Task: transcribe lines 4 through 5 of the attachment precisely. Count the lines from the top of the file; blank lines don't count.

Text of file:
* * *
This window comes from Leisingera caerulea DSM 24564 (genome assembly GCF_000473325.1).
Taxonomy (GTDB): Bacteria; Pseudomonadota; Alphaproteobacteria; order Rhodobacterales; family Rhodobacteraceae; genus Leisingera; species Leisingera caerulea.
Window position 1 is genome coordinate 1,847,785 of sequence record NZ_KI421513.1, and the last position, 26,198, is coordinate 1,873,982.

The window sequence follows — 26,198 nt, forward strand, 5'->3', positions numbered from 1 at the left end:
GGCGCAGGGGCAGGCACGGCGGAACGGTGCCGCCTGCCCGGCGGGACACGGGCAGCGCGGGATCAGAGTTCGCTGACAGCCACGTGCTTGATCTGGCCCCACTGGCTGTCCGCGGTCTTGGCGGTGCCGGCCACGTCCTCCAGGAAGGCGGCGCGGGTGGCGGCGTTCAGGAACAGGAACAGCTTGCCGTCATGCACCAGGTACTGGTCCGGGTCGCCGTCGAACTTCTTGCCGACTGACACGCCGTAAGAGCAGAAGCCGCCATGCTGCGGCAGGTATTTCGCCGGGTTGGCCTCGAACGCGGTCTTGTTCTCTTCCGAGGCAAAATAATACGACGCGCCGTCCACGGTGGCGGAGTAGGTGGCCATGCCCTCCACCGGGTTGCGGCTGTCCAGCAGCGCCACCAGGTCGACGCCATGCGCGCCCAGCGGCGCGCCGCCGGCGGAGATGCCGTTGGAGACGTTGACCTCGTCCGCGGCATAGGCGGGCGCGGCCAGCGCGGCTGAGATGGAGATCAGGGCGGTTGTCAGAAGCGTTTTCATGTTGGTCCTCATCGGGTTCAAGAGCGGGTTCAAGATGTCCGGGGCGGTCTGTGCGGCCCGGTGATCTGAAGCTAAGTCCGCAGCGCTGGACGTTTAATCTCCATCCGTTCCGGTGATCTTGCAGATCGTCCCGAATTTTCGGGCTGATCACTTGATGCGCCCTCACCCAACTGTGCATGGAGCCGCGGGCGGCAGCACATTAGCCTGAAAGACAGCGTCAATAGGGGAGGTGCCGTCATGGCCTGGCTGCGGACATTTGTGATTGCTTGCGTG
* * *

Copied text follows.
The window sequence follows — 26,198 nt, forward strand, 5'->3', positions numbered from 1 at the left end:
GGCGCAGGGGCAGGCACGGCGGAACGGTGCCGCCTGCCCGGCGGGACACGGGCAGCGCGGGATCAGAGTTCGCTGACAGCCACGTGCTTGATCTGGCCCCACTGGCTGTCCGCGGTCTTGGCGGTGCCGGCCACGTCCTCCAGGAAGGCGGCGCGGGTGGCGGCGTTCAGGAACAGGAACAGCTTGCCGTCATGCACCAGGTACTGGTCCGGGTCGCCGTCGAACTTCTTGCCGACTGACACGCCGTAAGAGCAGAAGCCGCCATGCTGCGGCAGGTATTTCGCCGGGTTGGCCTCGAACGCGGTCTTGTTCTCTTCCGAGGCAAAATAATACGACGCGCCGTCCACGGTGGCGGAGTAGGTGGCCATGCCCTCCACCGGGTTGCGGCTGTCCAGCAGCGCCACCAGGTCGACGCCATGCGCGCCCAGCGGCGCGCCGCCGGCGGAGATGCCGTTGGAGACGTTGACCTCGTCCGCGGCATAGGCGGGCGCGGCCAGCGCGGCTGAGATGGAGATCAGGGCGGTTGTCAGAAGCGTTTTCATGTTGGTCCTCATCGGGTTCAAGAGCGGGTTCAAGATGTCCGGGGCGGTCTGTGCGGCCCGGTGATCTGAAGCTAAGTCCGCAGCGCTGGACGTTTAATCTCCATCCGTTCCGGTGATCTTGCAGATCGTCCCGAATTTTCGGGCTGATCACTTGATGCGCCCTCACCCAACTGTGCATGGAGCCGCGGGCGGCAGCACATTAGCCTGAAAGACAGCGTCAATAGGGGAGGTGCCGTCATGGCCTGGCTGCGGACATTTGTGATTGCTTGCGTG